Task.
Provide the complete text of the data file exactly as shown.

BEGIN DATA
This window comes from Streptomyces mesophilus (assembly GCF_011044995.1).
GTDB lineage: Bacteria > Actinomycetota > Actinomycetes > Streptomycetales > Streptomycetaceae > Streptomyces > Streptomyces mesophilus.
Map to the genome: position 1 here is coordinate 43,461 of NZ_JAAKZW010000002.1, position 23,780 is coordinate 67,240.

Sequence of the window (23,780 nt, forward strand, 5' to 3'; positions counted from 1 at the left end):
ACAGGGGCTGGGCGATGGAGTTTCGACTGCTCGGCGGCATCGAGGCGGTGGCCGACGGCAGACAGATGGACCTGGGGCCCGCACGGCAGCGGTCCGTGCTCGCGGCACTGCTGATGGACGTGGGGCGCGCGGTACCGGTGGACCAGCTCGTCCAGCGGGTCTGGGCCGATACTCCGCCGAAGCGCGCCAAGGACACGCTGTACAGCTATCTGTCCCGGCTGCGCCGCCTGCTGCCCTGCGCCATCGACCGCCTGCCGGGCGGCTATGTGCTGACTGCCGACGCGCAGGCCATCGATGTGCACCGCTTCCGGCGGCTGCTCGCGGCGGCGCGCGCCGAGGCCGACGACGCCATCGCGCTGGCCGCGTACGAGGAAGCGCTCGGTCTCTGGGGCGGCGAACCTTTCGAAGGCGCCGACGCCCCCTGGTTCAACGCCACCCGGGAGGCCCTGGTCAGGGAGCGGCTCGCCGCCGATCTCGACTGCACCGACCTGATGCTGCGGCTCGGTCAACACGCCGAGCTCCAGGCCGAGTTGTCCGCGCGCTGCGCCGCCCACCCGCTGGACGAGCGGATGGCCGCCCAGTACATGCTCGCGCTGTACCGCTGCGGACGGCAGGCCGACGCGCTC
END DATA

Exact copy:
This window comes from Streptomyces mesophilus (assembly GCF_011044995.1).
GTDB lineage: Bacteria > Actinomycetota > Actinomycetes > Streptomycetales > Streptomycetaceae > Streptomyces > Streptomyces mesophilus.
Map to the genome: position 1 here is coordinate 43,461 of NZ_JAAKZW010000002.1, position 23,780 is coordinate 67,240.

Sequence of the window (23,780 nt, forward strand, 5' to 3'; positions counted from 1 at the left end):
ACAGGGGCTGGGCGATGGAGTTTCGACTGCTCGGCGGCATCGAGGCGGTGGCCGACGGCAGACAGATGGACCTGGGGCCCGCACGGCAGCGGTCCGTGCTCGCGGCACTGCTGATGGACGTGGGGCGCGCGGTACCGGTGGACCAGCTCGTCCAGCGGGTCTGGGCCGATACTCCGCCGAAGCGCGCCAAGGACACGCTGTACAGCTATCTGTCCCGGCTGCGCCGCCTGCTGCCCTGCGCCATCGACCGCCTGCCGGGCGGCTATGTGCTGACTGCCGACGCGCAGGCCATCGATGTGCACCGCTTCCGGCGGCTGCTCGCGGCGGCGCGCGCCGAGGCCGACGACGCCATCGCGCTGGCCGCGTACGAGGAAGCGCTCGGTCTCTGGGGCGGCGAACCTTTCGAAGGCGCCGACGCCCCCTGGTTCAACGCCACCCGGGAGGCCCTGGTCAGGGAGCGGCTCGCCGCCGATCTCGACTGCACCGACCTGATGCTGCGGCTCGGTCAACACGCCGAGCTCCAGGCCGAGTTGTCCGCGCGCTGCGCCGCCCACCCGCTGGACGAGCGGATGGCCGCCCAGTACATGCTCGCGCTGTACCGCTGCGGACGGCAGGCCGACGCGCTC